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– by Joseph Jammer Medina

This weekend saw the wide release of just one major film in the form of Lucasfilm’s latest, Solo: A Star Wars Story.

This three-day weekend (not including today, Memorial Day), Solo took in a disappointing $83.3M domestically. I say disappointing, but I think that’s a bit of an understatement for a Star Wars film. Going into the weekend, expectations were set at around $105 to $112M domestically, with the four-day weekend taking in $130-$136M. As of right now, the film may barely be on pace to break $100M in its four-day weekend.

Normally, I’d say that this is to be expected from a spinoff film (and the second one, at that), but this movie is reportedly the most expensive Star Wars film today thanks to the reshoots. With that in mind, they need to make a LOT of money in order to break even, and as it stands, it’s not even pulling Justice League numbers. So what are the reasons? There are many. First off, we can’t ignore the backlash that The Last Jedi brought to the table. Many fans swore off the franchise at that point, though it’s still not clear just how widespread that sentiment is outside of the hardcore fanbase (that being said, as much as I agree with those sharing that opinion, it’s a factor that can’t be ignored).

Second, we have the fact that it’s only been five months since that film hit, and audiences may not have had time to even anticipate a new film. Many mainstream audiences may very well not be ready for another Star Wars movie just yet. Third, we have Deadpool 2 — a solid blockbuster in its own right. Sure, their audience may be a bit older, but there is some crossover, for sure. Fourth, we’ve already had countless blockbusters hit this year, and the average moviegoer can only see so many movies a year. If there is one silver lining here it’s that Solo seems to have been received fairly okay. Not great, but okay. Given the drama behind-the-scenes (which could very well be the fifth reason), it’s impressive this film is as good as it is.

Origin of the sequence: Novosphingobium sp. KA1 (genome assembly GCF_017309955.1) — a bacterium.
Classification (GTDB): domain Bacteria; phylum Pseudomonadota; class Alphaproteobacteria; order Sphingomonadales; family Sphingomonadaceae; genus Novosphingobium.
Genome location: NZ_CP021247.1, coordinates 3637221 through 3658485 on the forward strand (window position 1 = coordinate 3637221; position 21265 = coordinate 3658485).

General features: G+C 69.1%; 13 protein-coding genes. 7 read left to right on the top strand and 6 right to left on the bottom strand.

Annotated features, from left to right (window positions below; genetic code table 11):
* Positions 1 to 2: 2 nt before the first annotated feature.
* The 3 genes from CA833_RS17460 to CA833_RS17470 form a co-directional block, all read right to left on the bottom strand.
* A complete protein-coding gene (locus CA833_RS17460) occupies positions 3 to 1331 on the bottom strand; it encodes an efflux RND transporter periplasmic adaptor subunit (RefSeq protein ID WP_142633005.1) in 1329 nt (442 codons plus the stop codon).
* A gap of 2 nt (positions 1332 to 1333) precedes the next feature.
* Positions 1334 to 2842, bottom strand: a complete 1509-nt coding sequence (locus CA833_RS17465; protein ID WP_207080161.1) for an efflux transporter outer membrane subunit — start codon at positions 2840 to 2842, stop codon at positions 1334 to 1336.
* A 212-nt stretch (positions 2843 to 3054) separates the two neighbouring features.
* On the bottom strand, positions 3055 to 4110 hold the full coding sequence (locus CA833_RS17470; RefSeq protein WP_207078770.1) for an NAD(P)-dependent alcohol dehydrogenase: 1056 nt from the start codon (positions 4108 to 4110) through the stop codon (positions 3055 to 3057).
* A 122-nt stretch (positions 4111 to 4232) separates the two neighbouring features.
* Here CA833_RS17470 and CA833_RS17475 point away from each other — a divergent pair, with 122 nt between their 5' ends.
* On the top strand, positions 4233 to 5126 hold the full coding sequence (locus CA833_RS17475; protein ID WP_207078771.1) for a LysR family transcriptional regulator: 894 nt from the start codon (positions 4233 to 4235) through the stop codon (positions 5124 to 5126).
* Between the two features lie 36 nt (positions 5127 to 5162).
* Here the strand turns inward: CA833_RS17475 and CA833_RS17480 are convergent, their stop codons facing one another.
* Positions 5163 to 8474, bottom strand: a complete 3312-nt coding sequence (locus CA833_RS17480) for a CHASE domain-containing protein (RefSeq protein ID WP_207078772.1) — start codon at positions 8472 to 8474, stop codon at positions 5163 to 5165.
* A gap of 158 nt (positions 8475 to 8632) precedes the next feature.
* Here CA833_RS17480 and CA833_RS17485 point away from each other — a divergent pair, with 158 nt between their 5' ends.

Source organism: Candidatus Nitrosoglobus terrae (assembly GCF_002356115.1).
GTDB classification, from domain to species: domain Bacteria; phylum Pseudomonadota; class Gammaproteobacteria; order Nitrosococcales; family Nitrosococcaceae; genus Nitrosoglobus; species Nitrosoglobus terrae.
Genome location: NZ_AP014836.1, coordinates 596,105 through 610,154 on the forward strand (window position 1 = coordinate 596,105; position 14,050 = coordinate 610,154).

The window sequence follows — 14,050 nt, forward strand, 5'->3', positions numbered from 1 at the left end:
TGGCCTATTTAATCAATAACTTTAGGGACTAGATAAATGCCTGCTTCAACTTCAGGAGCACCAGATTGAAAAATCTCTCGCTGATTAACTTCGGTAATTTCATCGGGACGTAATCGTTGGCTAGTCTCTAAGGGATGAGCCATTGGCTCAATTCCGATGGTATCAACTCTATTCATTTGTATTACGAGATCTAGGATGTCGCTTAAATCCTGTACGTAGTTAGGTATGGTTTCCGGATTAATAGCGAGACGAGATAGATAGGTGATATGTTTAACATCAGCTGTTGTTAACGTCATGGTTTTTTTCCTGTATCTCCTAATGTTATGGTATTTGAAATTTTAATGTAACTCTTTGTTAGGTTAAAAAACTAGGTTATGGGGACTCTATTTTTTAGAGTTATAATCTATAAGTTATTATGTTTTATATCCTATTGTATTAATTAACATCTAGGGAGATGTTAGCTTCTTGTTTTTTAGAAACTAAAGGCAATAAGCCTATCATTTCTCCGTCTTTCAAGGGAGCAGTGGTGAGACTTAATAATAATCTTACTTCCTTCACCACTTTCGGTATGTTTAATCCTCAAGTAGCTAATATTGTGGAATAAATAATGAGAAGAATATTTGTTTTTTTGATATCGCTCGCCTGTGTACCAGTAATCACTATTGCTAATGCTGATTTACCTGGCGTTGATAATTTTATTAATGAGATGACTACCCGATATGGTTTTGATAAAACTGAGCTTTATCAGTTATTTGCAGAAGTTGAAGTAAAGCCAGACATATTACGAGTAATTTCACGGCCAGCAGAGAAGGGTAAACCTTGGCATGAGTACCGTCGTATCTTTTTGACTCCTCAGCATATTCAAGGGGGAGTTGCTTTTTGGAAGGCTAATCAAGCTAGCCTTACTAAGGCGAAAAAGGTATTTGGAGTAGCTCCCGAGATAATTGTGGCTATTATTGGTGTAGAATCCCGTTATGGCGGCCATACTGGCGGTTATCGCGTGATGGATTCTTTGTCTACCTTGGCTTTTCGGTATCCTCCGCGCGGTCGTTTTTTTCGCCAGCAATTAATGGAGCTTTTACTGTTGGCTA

RELATED – Director Ron Howard Comments On Disappointing Start For Solo: A Star Wars Story

But is this a flop? I think, given the money that went into this one, it could very well be classified as such, as it doesn’t seem anywhere near on course to make up its budget. However, the other side of this is that Lucasfilm did not destroy an icon with this film, and I think making sure the movie was actually decent was their No. 1 priority, and could go a long way to ensuring the overall quality of the franchise as a whole.

In the No. 2 spot is Deadpool 2, dropping 66 percent from its opening weekend with $42.7M. Given the great reception this one had from fans and critics, I’d say this substantial drop is proof that there are simply too many blockbusters hitting these days, and that they’re all feeling each other’s impact on their numbers.

At No. 3, we have Avengers: Infinity War with $16.5M — yet another big blockbuster pulling from the other two’s numbers. Very clearly, the studios still need to master the fine art of spreading out their films better. That being said, it’s worth noting that Infinity War just passed the $1.9Bn mark — an impressive feat that puts them in spitting distance of Star Wars: The Force Awakens, which took in $2.07Bn.

The top 10 domestic weekend box office estimates, listed in descending order, per data collected as of Sunday, May 27, are below.

Solo: A Star Wars Story – Disney – $83.3M
Deadpool 2 – 20th Century Fox – $42.7M
Avengers: Infinity War – Disney – $16.5M
Book Club – Paramount – $9.5M
Life of the Party – Warner Bros. – $5.1M
Breaking In – Universal – $4.1M
Show Dogs – Open Road – $3.1M
Overboard – Lionsgate – $3.0M
Quiet Place, A – Paramount – $2.2M
RBG – Magnolia Pictures – $1.2M

The top 10 worldwide weekend box office estimates, listed in descending order, per data collected as of Sunday, May 27, are below.

Solo: A Star Wars Story – Disney – $148.3M
Deadpool 2 – 20th Century Fox – $99.7M
Avengers: Infinity War – Disney – $49.0M
How Long Will I Love U – Multiple – $24.5M
Believer – KIDARI – $10.4M
Book Club – Paramount – $9.5M
Quiet Place, A – Paramount – $6.9M
Overboard – Multiple – $5.3M
Life of the Party – Warner Bros. – $5.1M
Breaking In – Universal – $4.3M

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SOURCE: comScore, Box Office Mojo

Joseph Jammer Medina is an author, podcaster, and editor-in-chief of LRM. A graduate of Chapman University's Dodge College of Film and Television, Jammer's always had a craving for stories. From movies, television, and web content to books, anime, and manga, he's always been something of a story junkie.